Shi Ze (born 1960)
Zhu Yuze (Benjamin, style name: Shi Ze, sobriquet: Lotus Prince) is part of a generation of Chinese painters educated after the turbulent times of the Cultural Revolution of the Sixties and Seventies. His style name, Shi Ze, can be translated literally as "stone pool" - a reference to the habitat of the lotus. The style name carries secondary and tertiary meanings as well, referring to the strength and steadfastness of stone and the character quality of benevolence toward others, an oft-cited virtue in Buddhism.
Shi Ze started his study of ink painting as a young boy in Beijing, subsequently followed the style of Li Keran and later studied with Professor Jia Youfu, whose works M. Sutherland also represents. Although illustrating completely different subject matter, the highly controlled diffusion of color washes in Shi Ze's lotus paintings pays homage to elements of Jia Youfu's landscapes. After obtaining his Masters Degree from the Central Art Academy, Shi Ze was
involved in many different creative aspects of the arts but always continued to paint.
Over a decade ago, Shi Ze became a devout follower of the Pure Land sect of Buddhism. The Pure Land is described in the Longer SukhavatTvyuha Sltra as "a land of beauty that surpasses all other realms." More importantly for the Pure Land practitioner, once one has been "born" into this land (birth occurs painlessly through lotus flowers), one will never again be reborn. Therefore, the lotus is an integral symbol in Buddhist iconography. For the first few years after he began to concentrate on lotus painting, Shi Ze would visit lotus ponds during each of the four seasonsin Beijing and elsewhere in China to study the flower in different stages of the lifecycle. After years of careful observation, Shi Ze now paints lotus flowers from his heart - as a type of meditation and act of piety.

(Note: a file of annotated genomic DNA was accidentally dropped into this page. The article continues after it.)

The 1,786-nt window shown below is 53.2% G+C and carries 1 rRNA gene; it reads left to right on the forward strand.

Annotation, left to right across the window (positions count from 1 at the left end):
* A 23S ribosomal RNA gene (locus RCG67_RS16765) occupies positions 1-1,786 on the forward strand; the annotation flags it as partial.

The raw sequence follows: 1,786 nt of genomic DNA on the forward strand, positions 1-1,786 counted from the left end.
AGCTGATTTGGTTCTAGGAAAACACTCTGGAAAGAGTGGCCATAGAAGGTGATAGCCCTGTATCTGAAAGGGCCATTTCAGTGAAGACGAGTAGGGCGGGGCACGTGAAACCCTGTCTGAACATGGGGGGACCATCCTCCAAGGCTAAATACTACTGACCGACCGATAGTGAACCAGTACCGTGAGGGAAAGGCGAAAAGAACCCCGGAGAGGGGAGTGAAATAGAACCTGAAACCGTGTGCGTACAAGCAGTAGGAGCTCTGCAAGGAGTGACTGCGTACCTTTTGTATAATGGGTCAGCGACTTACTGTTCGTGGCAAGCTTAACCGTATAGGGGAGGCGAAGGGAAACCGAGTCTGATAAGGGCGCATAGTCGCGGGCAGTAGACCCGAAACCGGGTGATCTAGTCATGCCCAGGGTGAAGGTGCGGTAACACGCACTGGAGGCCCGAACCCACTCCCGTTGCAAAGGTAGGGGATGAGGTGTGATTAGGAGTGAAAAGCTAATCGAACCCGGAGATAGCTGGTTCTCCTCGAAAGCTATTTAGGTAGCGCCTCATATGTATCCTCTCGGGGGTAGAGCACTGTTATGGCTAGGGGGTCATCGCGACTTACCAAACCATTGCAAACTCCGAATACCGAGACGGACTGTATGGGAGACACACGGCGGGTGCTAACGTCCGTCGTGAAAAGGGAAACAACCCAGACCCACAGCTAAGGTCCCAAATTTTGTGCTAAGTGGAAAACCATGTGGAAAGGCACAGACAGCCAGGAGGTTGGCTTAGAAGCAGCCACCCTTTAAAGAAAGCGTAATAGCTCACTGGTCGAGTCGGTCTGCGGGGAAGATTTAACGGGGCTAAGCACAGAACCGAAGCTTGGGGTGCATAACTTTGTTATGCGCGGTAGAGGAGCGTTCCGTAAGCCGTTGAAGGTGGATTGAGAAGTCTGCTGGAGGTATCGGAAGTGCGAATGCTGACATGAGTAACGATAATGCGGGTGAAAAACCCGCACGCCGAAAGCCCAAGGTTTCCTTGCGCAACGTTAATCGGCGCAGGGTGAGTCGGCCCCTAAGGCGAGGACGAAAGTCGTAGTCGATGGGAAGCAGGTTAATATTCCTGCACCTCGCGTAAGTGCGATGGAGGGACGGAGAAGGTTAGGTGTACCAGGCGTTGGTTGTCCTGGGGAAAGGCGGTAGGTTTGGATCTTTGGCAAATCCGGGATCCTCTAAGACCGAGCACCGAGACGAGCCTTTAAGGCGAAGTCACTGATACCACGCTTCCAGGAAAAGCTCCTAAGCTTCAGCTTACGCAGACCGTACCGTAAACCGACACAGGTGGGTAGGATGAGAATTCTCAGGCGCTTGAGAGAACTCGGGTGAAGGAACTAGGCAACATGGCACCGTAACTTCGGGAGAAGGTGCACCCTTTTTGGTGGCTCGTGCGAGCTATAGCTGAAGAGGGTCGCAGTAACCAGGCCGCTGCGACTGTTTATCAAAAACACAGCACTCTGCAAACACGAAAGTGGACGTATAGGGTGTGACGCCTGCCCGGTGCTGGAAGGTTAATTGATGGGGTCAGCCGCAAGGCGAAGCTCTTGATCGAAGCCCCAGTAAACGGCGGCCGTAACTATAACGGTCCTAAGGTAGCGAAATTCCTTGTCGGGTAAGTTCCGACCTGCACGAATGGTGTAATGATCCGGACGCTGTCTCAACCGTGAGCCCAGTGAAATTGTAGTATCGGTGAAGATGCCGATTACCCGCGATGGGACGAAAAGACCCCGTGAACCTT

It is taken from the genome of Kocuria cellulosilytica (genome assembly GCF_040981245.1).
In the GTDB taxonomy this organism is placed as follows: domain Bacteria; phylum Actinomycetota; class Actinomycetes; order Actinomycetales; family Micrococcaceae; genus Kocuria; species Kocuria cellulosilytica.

Shi Ze's connection to Buddhism adds a spiritual glow to his paintings. "Seeing the purity of lotus, feeling the peace of heart" is a famous saying from a Buddhist sutra. In Shi Ze's paintings, lotuses no longer touch the muddy waters, but exist separate and apart from the earthly realm. In 2007, Shi Ze presented his lotus album to Buddhist Master Jing Kong from Taiwan. Master Jing Kong was so moved by the beauty and spirituality presented in the lotuses that he renamed Shi Ze the "Lotus Prince." All of Shi Ze's works have been blessed by Pure Land Buddhist Masters; and as such, the paintings may transfer these blessings upon those who collect the work.